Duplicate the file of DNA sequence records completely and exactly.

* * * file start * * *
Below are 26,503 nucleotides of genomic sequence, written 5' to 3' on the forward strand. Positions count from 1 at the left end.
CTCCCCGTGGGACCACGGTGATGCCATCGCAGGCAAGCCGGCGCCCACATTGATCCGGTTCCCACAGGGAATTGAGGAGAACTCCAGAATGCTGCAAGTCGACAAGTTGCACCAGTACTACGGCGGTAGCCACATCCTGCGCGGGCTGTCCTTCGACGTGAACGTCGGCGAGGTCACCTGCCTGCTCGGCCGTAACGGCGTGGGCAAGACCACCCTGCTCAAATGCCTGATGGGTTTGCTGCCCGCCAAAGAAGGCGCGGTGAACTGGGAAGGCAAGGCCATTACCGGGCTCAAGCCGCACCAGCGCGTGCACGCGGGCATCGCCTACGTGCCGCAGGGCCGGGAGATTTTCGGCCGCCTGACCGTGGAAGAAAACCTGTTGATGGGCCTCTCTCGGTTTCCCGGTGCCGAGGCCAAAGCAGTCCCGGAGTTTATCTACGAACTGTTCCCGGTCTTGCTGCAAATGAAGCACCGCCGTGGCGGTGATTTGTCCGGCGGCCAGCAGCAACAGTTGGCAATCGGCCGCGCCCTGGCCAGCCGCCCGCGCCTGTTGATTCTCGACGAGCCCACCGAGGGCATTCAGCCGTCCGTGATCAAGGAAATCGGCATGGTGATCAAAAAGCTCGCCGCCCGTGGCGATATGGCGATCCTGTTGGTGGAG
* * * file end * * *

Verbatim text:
Below are 26,503 nucleotides of genomic sequence, written 5' to 3' on the forward strand. Positions count from 1 at the left end.
CTCCCCGTGGGACCACGGTGATGCCATCGCAGGCAAGCCGGCGCCCACATTGATCCGGTTCCCACAGGGAATTGAGGAGAACTCCAGAATGCTGCAAGTCGACAAGTTGCACCAGTACTACGGCGGTAGCCACATCCTGCGCGGGCTGTCCTTCGACGTGAACGTCGGCGAGGTCACCTGCCTGCTCGGCCGTAACGGCGTGGGCAAGACCACCCTGCTCAAATGCCTGATGGGTTTGCTGCCCGCCAAAGAAGGCGCGGTGAACTGGGAAGGCAAGGCCATTACCGGGCTCAAGCCGCACCAGCGCGTGCACGCGGGCATCGCCTACGTGCCGCAGGGCCGGGAGATTTTCGGCCGCCTGACCGTGGAAGAAAACCTGTTGATGGGCCTCTCTCGGTTTCCCGGTGCCGAGGCCAAAGCAGTCCCGGAGTTTATCTACGAACTGTTCCCGGTCTTGCTGCAAATGAAGCACCGCCGTGGCGGTGATTTGTCCGGCGGCCAGCAGCAACAGTTGGCAATCGGCCGCGCCCTGGCCAGCCGCCCGCGCCTGTTGATTCTCGACGAGCCCACCGAGGGCATTCAGCCGTCCGTGATCAAGGAAATCGGCATGGTGATCAAAAAGCTCGCCGCCCGTGGCGATATGGCGATCCTGTTGGTGGAG